Alzheimer’s disease (AD) dementia and mild cognitive impairment are characterised by impaired cognition accompanied by neuropsychiatric symptoms (NPS) relating to mood, including depression, anxiety, and apathy. However, the utility of AD biomarkers for predicting mood symptoms of NPS remains controversial. Herein, we analyzed the relationship between phosphorylated tau (p-tau) and depression, anxiety, and apathy of NPS. We also examined the influence of genetic factors such as apolipoprotein E (APOE) ε4 on these relationships.
We conducted a cross-sectional survey in older patients (n = 122) with normal cognition (n = 12), mild cognitive impairment (n = 46), and AD (n = 64) strictly diagnosed by the board of psychiatrists and neurologists of Hokkaido University. NPS of the patients were assessed using the Neuropsychiatric Inventory Questionnaire (NPI). All patients also received a lumbar puncture to obtain cerebral spinal fluid for assessment of p-tau. The inverse probability weighting method was used to adjust for demographic differences between the p-tau present group and the p-tau absent group.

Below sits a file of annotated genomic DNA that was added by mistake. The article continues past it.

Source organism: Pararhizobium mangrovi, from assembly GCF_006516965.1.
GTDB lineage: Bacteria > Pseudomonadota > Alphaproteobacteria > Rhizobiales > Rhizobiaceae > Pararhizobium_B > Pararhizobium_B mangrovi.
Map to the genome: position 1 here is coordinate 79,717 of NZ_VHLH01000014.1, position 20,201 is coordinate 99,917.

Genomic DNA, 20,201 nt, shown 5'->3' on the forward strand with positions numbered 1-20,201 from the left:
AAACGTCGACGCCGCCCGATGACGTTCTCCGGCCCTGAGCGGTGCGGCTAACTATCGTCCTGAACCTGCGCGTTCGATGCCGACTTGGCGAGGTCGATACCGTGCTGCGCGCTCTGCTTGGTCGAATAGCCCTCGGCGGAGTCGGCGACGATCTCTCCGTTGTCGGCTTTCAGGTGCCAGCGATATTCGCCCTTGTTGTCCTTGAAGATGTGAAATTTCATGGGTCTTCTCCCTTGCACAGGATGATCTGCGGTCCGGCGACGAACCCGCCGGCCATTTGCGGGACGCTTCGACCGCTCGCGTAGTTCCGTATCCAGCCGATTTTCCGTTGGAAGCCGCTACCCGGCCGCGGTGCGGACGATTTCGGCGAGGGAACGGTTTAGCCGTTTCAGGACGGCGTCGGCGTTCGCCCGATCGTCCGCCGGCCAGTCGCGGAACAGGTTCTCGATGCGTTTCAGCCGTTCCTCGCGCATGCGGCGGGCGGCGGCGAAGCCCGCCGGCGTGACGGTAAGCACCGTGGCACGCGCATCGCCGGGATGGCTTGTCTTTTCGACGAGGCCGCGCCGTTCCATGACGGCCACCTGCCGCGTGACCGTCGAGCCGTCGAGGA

There was an association between p-tau accumulation and decreased incidence of depression and apathy. APOE ε4 non-carriers also showed a trend toward a negative association between p-tau and depression, which was not evident in APOE ε4 carriers.
We provide new evidence for a negative correlation between p-tau and depression and apathy of NPS, which may be influenced by APOE ε4. Future longitudinal studies are required to confirm the utility of p-tau for predicting the course of mood symptoms in patients with cognitive decline.